Ups and Downs

Theoretically, on the day that an interest-rate swap is executed, it should have no financial statement implications. As interest rates change, however, the value could go up or down, much like the market value of bonds. For instance, interest rates declined substantially following the execution of Bentley’s first swap in 2002. Three years later, the 2002 swap—for which the college agreed to pay the counterparty 3.69 percent—could be obtained by paying 3.31 percent.

If the college wanted to terminate the swap, it would need to pay a premium to the counterparty. This premium is recorded as an asset on the books of the counterparty and as a liability on Bentley’s financial statements. Much like holding an investment in a standard fixed-income security, the premium will be neither due nor payable if Bentley holds the swap until the end of the contract period.

During periods of rising interest rates, liabilities can quickly turn into assets: What was bad news one year becomes good news the next year. Should the market value of the swap turn substantially positive, the agreements generally allow the issuer (the college)—but not the provider—the option to terminate the swap. Upon termination, the issuer receives a cash payment from the provider, which again leaves the issuer subject to the market interest conditions for the underlying debt.

The market value of Bentley’s swaps has fluctuated between positive $100,000 and negative $11 million—a financial implication that Bentley’s business and finance committee fully understands and accepts.

Putting It in Writing

Here’s a sample of the note that Bentley includes in its financial statements:          

“The College entered into an interest-rate swap agreement with a financial institution counterparty in December 2002 on a portion of HEFA Series K variable rate bonds. The purpose of the agreement was to swap the variable rate on $25,000 of the HEFA Series K bonds for a fixed rate of 3.69 percent, for the remaining life of the bonds (28 years).

“The College entered into this agreement to manage the cash flows attributable to interest payments on the HEFA Series K bonds and does not use such instruments for speculative purposes. The swap’s fair value, and changes therein, are reported on the Statement of Activities. The value of the swap instrument represents the estimated benefit or cost to the College to cancel the agreement as of the reporting date and is based on the option-pricing models that consider risks and other market factors.

“The liability, representing a decline in value of the agreement, has been charged to the unrestricted net assets on the statement of activities for the year ended June 30, 2003, in the amount of $2,180,000.”

With interest rates at historic lows, the college wanted to lock in low rates similar to what could be achieved through an advance refunding. The solution: Execute a swaption. As its name implies, a swaption is combination of an “option” and a “swap.” The option component of this transaction involves the issuer (in this case, the college) giving the third party—in exchange for a cash payment—the option to require that the issuer refund its debt at a certain date in the future (in this case, July 1, 2008). The swap component of the transaction involves the issuer entering into a forward swap with the third party (counterparty) at a certain interest rate.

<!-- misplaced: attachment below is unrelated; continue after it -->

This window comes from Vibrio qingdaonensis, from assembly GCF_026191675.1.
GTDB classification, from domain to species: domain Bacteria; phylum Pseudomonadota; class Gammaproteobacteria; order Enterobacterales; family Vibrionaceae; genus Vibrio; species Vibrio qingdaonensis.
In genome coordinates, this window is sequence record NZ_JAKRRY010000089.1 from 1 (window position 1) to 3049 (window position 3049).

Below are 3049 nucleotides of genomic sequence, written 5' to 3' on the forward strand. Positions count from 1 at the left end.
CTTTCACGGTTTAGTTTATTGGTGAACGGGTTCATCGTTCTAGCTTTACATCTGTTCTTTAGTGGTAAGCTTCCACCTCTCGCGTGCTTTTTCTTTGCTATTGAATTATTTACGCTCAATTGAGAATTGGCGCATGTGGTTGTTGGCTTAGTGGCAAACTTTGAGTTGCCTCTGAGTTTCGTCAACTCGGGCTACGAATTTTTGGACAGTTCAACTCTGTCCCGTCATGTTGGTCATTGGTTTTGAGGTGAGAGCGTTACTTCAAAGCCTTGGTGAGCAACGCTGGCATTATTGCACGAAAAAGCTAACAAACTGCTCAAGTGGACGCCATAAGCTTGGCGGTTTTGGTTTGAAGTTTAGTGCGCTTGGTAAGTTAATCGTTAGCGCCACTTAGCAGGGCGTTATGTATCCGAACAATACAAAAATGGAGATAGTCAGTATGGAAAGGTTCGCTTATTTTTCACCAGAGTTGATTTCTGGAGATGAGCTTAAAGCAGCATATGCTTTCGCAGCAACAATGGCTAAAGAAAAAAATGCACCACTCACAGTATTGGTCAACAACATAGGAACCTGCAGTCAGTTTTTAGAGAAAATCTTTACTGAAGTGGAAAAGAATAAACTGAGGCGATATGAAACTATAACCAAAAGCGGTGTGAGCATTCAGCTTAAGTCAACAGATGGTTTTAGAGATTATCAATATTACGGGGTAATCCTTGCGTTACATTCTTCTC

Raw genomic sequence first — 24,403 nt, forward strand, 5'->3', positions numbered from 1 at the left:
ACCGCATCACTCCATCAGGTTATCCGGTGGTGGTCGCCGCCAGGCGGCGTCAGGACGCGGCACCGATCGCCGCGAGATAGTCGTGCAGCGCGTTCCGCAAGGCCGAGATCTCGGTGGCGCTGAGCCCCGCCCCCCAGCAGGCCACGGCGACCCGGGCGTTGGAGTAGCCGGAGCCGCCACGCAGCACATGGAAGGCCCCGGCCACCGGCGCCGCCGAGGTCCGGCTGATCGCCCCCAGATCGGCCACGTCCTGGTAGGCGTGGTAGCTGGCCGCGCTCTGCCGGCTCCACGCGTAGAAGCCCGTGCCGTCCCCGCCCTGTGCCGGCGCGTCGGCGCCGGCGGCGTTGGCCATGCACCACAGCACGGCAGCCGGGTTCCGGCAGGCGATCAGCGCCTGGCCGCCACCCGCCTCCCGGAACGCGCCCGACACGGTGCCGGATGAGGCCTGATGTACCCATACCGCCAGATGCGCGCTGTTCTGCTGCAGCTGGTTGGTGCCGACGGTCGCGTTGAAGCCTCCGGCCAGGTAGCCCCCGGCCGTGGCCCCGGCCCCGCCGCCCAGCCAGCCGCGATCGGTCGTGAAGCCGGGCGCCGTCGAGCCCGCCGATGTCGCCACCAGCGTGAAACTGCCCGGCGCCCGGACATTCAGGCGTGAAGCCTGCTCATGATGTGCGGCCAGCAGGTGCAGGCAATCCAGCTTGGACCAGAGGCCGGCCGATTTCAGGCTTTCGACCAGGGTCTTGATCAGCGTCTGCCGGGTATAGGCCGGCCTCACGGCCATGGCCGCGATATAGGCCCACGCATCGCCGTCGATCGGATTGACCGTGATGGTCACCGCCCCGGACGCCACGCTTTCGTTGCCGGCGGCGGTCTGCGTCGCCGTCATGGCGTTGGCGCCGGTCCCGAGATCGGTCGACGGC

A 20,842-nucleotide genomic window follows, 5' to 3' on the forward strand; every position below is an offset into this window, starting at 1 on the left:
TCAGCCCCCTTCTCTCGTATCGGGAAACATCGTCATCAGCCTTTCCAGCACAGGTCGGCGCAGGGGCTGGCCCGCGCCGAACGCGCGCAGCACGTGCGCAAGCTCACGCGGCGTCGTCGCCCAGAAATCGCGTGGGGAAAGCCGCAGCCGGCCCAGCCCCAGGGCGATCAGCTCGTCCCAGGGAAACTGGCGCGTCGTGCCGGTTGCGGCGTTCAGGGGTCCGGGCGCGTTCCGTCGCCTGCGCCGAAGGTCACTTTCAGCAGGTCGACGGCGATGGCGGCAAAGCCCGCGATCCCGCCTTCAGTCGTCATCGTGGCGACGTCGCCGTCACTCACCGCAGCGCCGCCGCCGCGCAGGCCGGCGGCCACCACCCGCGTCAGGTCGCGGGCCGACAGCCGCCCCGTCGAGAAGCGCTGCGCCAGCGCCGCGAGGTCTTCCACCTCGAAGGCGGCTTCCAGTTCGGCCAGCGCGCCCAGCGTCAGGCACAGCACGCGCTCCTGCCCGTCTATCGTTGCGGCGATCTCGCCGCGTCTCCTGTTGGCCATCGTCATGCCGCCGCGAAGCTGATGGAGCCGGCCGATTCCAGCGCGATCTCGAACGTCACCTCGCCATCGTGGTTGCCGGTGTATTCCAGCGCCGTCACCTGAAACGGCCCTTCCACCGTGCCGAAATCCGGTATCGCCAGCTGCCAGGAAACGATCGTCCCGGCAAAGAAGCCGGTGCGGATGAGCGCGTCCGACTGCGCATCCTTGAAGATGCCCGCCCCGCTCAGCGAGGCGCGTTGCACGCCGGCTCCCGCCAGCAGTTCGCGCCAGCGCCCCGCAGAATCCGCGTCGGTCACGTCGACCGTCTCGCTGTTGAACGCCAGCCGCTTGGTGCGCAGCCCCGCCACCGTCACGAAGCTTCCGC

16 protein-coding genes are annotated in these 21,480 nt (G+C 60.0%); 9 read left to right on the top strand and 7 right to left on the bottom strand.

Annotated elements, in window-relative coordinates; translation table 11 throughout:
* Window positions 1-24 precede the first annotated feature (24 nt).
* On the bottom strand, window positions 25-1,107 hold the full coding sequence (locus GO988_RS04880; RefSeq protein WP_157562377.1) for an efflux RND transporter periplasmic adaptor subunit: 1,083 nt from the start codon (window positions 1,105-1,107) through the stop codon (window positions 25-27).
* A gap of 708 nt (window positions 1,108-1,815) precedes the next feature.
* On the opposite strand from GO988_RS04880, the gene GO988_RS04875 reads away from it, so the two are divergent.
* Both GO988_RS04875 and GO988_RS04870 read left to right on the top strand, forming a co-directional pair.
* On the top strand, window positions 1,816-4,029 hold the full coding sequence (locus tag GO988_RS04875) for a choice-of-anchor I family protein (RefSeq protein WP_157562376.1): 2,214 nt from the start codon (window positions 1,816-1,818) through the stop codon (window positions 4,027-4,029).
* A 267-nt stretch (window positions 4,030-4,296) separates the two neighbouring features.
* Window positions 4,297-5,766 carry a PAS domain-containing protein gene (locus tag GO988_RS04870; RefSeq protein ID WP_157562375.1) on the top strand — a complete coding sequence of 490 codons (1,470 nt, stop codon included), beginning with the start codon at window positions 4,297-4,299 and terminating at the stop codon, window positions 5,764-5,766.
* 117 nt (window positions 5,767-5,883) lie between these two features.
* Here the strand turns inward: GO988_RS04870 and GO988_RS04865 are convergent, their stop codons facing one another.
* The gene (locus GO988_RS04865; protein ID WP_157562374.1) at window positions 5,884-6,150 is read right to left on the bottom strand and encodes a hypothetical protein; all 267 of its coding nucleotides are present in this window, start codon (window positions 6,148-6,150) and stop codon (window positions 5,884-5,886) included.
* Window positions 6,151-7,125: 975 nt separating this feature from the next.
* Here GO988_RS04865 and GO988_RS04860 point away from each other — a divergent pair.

Bentley’s swaption was evaluated like a fixed-rate refunding: The counterparty immediately paid Bentley $3.2 million in cash. In exchange, Bentley agreed to provide the counterparty with the option to require that the college refund HEFA J on July 1, 2008. Should the option be exercised, Bentley will refund HEFA J, issue variable-rate debt, and enter into a forward swap with the counterparty where Bentley pays 5 percent fixed and the counterparty pays Bentley 67 percent of LIBOR. 

Because future budgets assumed 5 percent interest for HEFA K, this transaction had no effect on financial forecasting. Bentley’s endowment, however, increased by $3.2 million—an amount that belongs to the college whether or not the option is exercised. The $3.2 million is the valuation placed on the deal by the counterparty based on assumptions regarding future interest rates and other considerations.  

Eyes Wide Open

Swaps are not difficult to execute, and they have minimal costs. They enable you to exercise a hedge strategy with interest rates—you can take advantage of low rates without being exposed to floating rates. Depending on an institution’s situation, however, a swap may not be the best choice.

On two occasions in 2004, Bentley evaluated whether to enter into a swaption and decided against the deal. In the first instance, a bond market rally substantially reduced the cash payment. In the second case, the cash payment, which would have been below $2 million, was not considered sufficient enough to tempt the college.   

When evaluating the various risks, determine how entering into swaps and swaptions might impact the institution and whether both management and the board are comfortable with the risks being assumed. One of the biggest concerns of rating agencies is that institutions using interest-rate swaps fully understand the implications. Public institutions, for example, may need to fulfill certain requirements set by state legislatures.

To ensure there are no surprises, review the following list of common, identifiable risks. Many other subtle risks may also accompany a swap transaction, so be sure to consult your institution’s investment bankers, financial advisers, and lawyers.